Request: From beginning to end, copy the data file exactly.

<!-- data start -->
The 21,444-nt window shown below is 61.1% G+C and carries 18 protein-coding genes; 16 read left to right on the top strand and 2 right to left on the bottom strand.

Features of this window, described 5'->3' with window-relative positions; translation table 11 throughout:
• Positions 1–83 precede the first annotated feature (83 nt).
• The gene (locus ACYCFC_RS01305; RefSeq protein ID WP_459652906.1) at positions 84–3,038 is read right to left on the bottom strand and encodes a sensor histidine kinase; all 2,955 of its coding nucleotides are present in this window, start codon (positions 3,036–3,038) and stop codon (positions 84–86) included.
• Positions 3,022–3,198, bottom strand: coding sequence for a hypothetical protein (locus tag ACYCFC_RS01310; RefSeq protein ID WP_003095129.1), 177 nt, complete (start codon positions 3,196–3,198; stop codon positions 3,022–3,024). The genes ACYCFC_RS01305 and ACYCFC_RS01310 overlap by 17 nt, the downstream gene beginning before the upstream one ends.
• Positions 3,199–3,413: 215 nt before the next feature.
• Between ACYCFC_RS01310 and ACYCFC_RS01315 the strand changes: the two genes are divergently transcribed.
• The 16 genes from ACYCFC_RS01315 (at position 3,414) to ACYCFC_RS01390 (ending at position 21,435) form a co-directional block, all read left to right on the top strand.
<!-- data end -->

The 21,444-nt window shown below is 61.1% G+C and carries 18 protein-coding genes; 16 read left to right on the top strand and 2 right to left on the bottom strand.

Features of this window, described 5'->3' with window-relative positions; translation table 11 throughout:
• Positions 1–83 precede the first annotated feature (83 nt).
• The gene (locus ACYCFC_RS01305; RefSeq protein ID WP_459652906.1) at positions 84–3,038 is read right to left on the bottom strand and encodes a sensor histidine kinase; all 2,955 of its coding nucleotides are present in this window, start codon (positions 3,036–3,038) and stop codon (positions 84–86) included.
• Positions 3,022–3,198, bottom strand: coding sequence for a hypothetical protein (locus tag ACYCFC_RS01310; RefSeq protein ID WP_003095129.1), 177 nt, complete (start codon positions 3,196–3,198; stop codon positions 3,022–3,024). The genes ACYCFC_RS01305 and ACYCFC_RS01310 overlap by 17 nt, the downstream gene beginning before the upstream one ends.
• Positions 3,199–3,413: 215 nt before the next feature.
• Between ACYCFC_RS01310 and ACYCFC_RS01315 the strand changes: the two genes are divergently transcribed.
• The 16 genes from ACYCFC_RS01315 (at position 3,414) to ACYCFC_RS01390 (ending at position 21,435) form a co-directional block, all read left to right on the top strand.